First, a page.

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Melissa Thompson on Preparing Patients for the Reality of Cancer Treatment

Hospitals don't always adequately prepare patients for the reality of cancer treatment and all the ways it might affect someone's life, explained Melissa Thompson, MBA, healthcare strategist, patient, and self-advocate.


Hospitals don't always adequately prepare patients for the reality of cancer treatment and all the ways it might affect someone's life, explained Melissa Thompson, MBA, healthcare strategist, patient, and self-advocate.

Transcript

As you went through treatment for cancer, what did your care team do right and what could have been done differently?

When I was diagnosed I realized, well I didn't realize this until later, when one is diagnosed, it's really a trauamatic sitaution. You don't have the freedom of time or luxury of clear mind to make decisions, and you're prescribed into a program very quickly. And I got lucky. I live near an urban center where there are excellent hospitals, but I know a lot of people don't get that lucky. So I think having enough educators around a patient is crucial, because I didn't have enough time to research my options. My options were given to me and I was lucky that those options were valuable and efficient and effective. But some people aren't that lucky. So to be in a great hospital system is something I highly valued.

We've been talking about financial toxicity today [at the PAN Foundation Cost-Sharing Roundtable], and costs and out-of-pocket costs, and cancer is obviously a high-cost disease. Hospitals, I don't know if they place enough value on the high barrier that out-of-pocket costs have on patients and a patient's care and adherence medications. And so if I was to redesign my care, or any patient's care, more value and more conversations would be had earlier on about how much this would affect my life, could possbly affect my life. Because when I walked into my hospital on the first day for my first appointment with the surgeon, I would have had no idea that I would an inpatient for 11 weeks, that I would not be able to work, that I couldn't hold my daughter for 8 weeks after each surgery, of which I had 2. And those nuances in somebody my age, in particular where I should be in the prime of my career and working, those things took a large toll on me and continue to.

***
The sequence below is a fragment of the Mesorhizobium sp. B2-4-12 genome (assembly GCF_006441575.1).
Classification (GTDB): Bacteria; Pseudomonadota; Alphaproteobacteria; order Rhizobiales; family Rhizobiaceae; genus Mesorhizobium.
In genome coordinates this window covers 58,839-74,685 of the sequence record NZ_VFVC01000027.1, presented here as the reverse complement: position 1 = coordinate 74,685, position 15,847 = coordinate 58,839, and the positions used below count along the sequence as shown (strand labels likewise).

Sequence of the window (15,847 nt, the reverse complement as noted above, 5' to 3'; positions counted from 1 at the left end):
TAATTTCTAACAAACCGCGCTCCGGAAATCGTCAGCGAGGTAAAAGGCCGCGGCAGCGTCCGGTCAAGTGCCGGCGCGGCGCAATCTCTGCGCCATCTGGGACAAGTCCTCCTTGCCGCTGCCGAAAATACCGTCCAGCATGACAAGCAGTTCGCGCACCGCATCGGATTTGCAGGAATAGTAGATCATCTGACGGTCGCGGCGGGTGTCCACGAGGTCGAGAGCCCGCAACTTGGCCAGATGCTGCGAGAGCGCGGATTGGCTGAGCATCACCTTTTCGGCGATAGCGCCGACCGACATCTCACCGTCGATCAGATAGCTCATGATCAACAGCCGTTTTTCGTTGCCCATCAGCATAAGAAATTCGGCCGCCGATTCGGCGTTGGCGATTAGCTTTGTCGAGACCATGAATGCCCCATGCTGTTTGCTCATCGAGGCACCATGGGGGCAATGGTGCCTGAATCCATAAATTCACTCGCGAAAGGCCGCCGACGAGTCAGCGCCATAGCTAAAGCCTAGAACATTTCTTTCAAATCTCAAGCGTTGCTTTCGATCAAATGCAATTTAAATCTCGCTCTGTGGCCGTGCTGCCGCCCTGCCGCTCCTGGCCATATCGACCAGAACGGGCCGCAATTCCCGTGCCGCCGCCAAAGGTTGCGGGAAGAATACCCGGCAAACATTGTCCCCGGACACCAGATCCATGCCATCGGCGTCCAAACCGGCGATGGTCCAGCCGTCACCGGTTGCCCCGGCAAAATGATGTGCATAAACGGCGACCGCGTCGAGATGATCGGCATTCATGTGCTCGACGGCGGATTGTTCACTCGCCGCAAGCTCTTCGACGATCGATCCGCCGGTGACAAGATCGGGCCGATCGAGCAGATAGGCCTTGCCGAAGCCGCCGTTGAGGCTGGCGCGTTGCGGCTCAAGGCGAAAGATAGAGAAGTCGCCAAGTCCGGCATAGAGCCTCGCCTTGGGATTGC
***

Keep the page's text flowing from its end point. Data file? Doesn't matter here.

I hope to be able to make a change for the cohort of people who will unfortunately go thorugh high-cost disease and chronic diseases after me. I think by getting a better idea of one's out-of-pocket costs in the beginning, you'll have a better idea of how to plan for it.

 
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